Moreover, experts recommend that parents decide in their will who would assume legal guardianship if they were to die.
Develop a special-needs trust. To ensure the child is eligible to receive SSI, which is contingent on the child not having more than $2,000 in assets, parents should set up a special-needs trust. A financial adviser can help establish the trust, as well as advise the family on how much money should be allocated to the trust and develop a plan for how they're going to fund that money. Money funneled through the trust doesn't count against the $2,000 limit.
Kline advises clients to work with a lawyer to include the trust in the parents' will, so that money left to the child upon their death doesn't count as part of the child's assets. Grandparents may also want to look over their wills, since gifts willed directly to a grandchild with special needs could affect their eligibility for government benefits.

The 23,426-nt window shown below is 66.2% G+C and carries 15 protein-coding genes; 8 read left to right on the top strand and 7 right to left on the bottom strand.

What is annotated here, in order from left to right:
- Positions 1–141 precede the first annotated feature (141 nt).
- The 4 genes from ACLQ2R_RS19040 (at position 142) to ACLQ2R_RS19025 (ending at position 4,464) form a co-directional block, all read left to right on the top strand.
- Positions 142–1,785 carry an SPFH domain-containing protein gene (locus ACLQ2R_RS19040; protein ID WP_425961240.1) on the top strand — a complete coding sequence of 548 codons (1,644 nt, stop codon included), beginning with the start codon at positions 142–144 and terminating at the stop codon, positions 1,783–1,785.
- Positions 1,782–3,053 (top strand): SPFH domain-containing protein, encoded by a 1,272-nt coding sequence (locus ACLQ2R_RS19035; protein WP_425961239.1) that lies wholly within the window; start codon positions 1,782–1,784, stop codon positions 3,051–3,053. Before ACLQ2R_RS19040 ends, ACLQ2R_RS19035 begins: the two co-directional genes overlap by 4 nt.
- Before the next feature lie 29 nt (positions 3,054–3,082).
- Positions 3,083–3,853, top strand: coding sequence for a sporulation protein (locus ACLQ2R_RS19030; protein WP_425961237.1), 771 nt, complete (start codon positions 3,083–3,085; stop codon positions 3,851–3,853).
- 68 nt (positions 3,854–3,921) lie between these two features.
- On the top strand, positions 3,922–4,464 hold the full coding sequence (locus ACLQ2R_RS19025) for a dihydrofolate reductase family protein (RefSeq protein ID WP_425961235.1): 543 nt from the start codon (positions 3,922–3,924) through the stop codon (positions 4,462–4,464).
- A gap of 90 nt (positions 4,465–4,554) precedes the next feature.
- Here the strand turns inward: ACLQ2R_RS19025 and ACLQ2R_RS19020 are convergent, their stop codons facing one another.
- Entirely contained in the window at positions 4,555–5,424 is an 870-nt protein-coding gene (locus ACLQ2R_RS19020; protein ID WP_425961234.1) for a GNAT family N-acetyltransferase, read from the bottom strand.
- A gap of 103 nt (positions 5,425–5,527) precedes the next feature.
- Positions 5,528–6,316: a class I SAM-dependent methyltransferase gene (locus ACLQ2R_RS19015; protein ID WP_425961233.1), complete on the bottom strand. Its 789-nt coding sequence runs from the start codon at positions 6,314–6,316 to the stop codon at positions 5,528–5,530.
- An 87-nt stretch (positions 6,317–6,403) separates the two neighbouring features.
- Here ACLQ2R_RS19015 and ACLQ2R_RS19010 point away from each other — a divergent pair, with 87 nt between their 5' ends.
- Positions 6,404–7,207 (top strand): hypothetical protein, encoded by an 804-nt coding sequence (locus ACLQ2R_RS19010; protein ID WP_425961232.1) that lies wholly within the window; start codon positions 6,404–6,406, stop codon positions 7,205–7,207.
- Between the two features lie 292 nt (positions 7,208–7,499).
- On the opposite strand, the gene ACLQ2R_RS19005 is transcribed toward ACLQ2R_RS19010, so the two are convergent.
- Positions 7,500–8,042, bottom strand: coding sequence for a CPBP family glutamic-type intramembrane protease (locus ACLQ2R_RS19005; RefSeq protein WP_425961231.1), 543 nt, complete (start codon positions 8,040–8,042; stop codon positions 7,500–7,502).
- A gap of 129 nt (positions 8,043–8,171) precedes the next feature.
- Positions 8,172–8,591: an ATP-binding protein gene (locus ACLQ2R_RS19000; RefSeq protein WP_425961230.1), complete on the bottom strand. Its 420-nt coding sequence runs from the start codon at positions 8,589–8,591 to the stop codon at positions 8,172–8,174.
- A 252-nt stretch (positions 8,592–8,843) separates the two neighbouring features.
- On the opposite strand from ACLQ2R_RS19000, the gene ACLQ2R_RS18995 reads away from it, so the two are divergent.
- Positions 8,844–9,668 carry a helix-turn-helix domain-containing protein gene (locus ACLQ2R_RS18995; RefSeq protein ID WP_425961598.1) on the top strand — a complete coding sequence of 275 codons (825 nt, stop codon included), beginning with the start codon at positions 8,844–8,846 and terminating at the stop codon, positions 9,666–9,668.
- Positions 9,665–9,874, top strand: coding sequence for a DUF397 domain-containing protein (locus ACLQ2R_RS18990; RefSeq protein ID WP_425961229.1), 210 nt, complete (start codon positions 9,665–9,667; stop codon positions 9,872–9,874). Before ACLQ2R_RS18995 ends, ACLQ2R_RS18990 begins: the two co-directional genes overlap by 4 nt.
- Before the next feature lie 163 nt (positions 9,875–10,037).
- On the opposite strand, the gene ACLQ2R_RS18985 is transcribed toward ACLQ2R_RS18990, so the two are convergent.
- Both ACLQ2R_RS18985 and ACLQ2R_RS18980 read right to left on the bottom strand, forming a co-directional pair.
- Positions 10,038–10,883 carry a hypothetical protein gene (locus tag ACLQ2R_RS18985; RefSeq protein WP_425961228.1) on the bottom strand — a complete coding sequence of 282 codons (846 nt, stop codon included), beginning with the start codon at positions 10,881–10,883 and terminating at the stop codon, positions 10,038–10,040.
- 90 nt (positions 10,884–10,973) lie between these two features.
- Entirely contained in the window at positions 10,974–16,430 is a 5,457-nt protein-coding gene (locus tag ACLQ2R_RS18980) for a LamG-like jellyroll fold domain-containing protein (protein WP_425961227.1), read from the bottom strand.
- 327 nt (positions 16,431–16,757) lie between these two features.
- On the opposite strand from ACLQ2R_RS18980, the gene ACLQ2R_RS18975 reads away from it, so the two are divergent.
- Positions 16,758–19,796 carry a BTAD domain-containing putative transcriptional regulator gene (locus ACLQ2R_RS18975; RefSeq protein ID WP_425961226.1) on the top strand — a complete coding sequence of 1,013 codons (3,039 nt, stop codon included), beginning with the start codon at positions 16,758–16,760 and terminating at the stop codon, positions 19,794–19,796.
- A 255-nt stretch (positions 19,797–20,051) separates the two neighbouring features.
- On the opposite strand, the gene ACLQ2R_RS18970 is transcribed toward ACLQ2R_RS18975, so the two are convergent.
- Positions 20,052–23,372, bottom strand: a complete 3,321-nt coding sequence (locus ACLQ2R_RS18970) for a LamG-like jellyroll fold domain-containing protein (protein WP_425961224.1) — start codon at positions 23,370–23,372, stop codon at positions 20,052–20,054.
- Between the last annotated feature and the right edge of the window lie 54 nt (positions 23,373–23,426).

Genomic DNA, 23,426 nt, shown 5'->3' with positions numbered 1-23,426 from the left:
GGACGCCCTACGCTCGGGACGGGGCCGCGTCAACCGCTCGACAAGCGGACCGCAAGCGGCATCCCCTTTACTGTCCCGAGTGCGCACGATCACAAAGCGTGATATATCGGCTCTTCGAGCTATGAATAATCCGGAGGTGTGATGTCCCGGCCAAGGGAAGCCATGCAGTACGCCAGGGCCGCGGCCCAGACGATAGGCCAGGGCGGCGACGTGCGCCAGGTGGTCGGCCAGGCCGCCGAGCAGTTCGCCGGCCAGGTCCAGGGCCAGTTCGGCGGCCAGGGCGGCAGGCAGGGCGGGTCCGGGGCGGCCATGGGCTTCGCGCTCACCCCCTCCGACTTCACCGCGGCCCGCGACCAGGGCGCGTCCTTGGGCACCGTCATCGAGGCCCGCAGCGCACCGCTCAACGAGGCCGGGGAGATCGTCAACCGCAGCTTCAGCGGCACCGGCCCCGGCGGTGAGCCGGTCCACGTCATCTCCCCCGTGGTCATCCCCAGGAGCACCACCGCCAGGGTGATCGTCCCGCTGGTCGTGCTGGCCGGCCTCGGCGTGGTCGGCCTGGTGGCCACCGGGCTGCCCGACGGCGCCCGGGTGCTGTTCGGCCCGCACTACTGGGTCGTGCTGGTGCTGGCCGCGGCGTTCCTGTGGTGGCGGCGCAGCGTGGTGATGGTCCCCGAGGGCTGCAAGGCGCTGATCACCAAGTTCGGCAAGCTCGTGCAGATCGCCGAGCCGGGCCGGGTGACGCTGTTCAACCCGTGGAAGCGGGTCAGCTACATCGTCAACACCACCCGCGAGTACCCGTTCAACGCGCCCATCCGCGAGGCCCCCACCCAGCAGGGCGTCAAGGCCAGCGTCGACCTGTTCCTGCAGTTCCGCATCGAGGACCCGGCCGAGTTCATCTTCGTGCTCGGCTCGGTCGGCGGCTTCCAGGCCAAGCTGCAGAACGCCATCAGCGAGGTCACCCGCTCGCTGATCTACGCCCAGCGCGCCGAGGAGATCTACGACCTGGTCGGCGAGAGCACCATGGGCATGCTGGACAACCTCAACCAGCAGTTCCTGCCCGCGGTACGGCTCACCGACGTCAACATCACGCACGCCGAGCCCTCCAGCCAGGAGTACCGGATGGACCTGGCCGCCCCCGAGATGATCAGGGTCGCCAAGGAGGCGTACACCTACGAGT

Crafting a special-needs trust can be rather complicated, says David MacLaren, the father of four adopted children, two of which have autism and one who is legally blind. MacLaren, a scientific manager in Fortville, Ind., says he and his wife, Ann, were glad they met with an attorney who specialized in special-needs trusts. "Our lawyer came up with a customized plan for the special-needs trust, which I don't think we would have been able to do on our own," he says.
Additionally, parents should craft their life insurance policies so that funds paid out to the child upon their death are funneled through the special-needs trust, rather than being left directly to the child.